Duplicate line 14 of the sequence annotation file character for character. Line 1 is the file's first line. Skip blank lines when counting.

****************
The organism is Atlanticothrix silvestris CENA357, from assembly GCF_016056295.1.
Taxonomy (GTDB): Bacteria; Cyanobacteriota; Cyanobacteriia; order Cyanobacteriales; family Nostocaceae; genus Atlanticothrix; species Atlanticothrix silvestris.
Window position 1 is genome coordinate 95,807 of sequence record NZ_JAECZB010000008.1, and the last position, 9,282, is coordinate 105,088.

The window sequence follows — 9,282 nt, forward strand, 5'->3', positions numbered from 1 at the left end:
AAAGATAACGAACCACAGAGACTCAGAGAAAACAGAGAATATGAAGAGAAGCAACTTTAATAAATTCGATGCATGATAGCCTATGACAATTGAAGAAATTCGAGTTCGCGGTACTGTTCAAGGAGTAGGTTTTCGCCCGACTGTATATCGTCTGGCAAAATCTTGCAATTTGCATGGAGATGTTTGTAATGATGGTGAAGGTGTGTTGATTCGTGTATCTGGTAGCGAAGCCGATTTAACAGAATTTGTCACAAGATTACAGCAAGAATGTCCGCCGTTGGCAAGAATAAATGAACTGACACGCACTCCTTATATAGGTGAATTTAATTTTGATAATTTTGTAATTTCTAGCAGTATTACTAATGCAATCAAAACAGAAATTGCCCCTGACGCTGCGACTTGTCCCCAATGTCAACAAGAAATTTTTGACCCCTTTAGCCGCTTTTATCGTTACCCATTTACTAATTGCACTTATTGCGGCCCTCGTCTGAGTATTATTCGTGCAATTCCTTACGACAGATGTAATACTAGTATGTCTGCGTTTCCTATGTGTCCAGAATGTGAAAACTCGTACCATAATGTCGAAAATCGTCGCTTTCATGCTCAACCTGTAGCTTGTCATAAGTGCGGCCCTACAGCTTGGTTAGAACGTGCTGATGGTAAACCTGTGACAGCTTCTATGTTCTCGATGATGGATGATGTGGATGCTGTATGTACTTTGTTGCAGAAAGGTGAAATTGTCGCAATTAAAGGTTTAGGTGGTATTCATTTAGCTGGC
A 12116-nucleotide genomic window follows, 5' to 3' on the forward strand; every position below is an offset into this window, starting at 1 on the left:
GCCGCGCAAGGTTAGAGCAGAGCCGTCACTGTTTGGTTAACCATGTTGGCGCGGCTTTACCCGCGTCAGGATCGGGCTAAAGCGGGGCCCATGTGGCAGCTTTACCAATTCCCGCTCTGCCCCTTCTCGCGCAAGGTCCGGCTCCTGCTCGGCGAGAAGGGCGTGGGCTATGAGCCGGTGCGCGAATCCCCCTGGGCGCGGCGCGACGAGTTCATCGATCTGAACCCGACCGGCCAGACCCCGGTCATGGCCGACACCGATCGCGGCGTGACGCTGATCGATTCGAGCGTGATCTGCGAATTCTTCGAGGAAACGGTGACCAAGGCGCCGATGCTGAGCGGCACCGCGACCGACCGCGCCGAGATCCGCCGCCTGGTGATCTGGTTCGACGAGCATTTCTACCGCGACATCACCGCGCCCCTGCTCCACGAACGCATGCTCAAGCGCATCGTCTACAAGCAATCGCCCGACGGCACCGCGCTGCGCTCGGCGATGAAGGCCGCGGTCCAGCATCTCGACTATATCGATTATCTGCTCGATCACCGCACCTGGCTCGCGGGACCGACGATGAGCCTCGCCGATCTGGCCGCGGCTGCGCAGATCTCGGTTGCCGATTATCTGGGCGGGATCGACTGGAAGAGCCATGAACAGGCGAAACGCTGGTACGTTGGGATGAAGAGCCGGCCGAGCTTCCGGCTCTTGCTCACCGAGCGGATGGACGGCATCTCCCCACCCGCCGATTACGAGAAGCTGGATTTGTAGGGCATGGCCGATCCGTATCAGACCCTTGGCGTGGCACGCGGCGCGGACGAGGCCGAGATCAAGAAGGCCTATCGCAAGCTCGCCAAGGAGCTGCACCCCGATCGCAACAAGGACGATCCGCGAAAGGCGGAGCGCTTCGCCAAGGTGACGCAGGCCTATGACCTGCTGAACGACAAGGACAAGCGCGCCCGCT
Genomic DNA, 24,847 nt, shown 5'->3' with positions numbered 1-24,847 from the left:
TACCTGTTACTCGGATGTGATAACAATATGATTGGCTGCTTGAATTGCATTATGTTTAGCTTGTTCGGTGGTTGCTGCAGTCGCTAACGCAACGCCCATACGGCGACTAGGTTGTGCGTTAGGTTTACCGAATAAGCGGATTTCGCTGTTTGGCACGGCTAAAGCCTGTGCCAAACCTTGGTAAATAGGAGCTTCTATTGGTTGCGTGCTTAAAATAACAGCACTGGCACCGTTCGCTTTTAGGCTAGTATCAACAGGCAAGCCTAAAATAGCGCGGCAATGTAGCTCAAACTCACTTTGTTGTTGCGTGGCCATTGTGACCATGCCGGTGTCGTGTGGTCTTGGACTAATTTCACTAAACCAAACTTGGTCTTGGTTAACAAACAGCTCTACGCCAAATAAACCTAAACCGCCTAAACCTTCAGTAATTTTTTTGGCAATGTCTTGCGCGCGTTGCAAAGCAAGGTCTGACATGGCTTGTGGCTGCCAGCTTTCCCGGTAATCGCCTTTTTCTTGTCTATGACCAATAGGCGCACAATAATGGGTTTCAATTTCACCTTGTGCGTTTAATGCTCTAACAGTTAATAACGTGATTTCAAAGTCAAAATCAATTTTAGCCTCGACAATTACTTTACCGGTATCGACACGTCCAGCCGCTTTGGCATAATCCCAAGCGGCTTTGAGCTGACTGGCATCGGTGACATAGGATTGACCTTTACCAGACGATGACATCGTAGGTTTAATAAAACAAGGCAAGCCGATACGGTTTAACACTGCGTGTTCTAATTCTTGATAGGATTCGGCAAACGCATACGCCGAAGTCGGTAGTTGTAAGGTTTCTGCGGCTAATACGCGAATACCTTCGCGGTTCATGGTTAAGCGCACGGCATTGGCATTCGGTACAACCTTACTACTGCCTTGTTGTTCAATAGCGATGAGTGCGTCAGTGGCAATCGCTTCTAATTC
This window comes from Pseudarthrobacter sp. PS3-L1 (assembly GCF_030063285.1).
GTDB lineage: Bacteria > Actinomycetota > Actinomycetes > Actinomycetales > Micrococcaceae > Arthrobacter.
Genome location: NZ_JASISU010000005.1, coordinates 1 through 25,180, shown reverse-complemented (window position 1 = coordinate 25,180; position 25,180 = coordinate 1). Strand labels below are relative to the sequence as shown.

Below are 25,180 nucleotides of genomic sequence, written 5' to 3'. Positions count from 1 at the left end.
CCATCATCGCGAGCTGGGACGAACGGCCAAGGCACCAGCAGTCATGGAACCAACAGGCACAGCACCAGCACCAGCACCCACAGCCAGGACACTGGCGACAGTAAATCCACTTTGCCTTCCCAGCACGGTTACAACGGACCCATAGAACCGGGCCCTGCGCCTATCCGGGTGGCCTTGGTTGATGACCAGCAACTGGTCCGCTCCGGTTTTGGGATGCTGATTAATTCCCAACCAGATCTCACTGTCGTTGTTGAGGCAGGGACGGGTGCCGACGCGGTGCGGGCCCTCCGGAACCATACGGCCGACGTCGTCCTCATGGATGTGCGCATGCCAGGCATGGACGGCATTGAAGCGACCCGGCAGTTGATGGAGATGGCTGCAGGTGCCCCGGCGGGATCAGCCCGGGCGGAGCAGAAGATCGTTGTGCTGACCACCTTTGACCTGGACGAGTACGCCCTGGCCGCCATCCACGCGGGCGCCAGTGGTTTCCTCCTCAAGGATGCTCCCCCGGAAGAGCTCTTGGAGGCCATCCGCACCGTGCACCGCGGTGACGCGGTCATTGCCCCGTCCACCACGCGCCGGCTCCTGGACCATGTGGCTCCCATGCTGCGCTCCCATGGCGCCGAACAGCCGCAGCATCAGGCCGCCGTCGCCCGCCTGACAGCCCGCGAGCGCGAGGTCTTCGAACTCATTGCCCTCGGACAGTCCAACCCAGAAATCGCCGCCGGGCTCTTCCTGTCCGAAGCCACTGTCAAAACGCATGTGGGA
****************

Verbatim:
CCATCATCGCGAGCTGGGACGAACGGCCAAGGCACCAGCAGTCATGGAACCAACAGGCACAGCACCAGCACCAGCACCCACAGCCAGGACACTGGCGACAGTAAATCCACTTTGCCTTCCCAGCACGGTTACAACGGACCCATAGAACCGGGCCCTGCGCCTATCCGGGTGGCCTTGGTTGATGACCAGCAACTGGTCCGCTCCGGTTTTGGGATGCTGATTAATTCCCAACCAGATCTCACTGTCGTTGTTGAGGCAGGGACGGGTGCCGACGCGGTGCGGGCCCTCCGGAACCATACGGCCGACGTCGTCCTCATGGATGTGCGCATGCCAGGCATGGACGGCATTGAAGCGACCCGGCAGTTGATGGAGATGGCTGCAGGTGCCCCGGCGGGATCAGCCCGGGCGGAGCAGAAGATCGTTGTGCTGACCACCTTTGACCTGGACGAGTACGCCCTGGCCGCCATCCACGCGGGCGCCAGTGGTTTCCTCCTCAAGGATGCTCCCCCGGAAGAGCTCTTGGAGGCCATCCGCACCGTGCACCGCGGTGACGCGGTCATTGCCCCGTCCACCACGCGCCGGCTCCTGGACCATGTGGCTCCCATGCTGCGCTCCCATGGCGCCGAACAGCCGCAGCATCAGGCCGCCGTCGCCCGCCTGACAGCCCGCGAGCGCGAGGTCTTCGAACTCATTGCCCTCGGACAGTCCAACCCAGAAATCGCCGCCGGGCTCTTCCTGTCCGAAGCCACTGTCAAAACGCATGTGGGA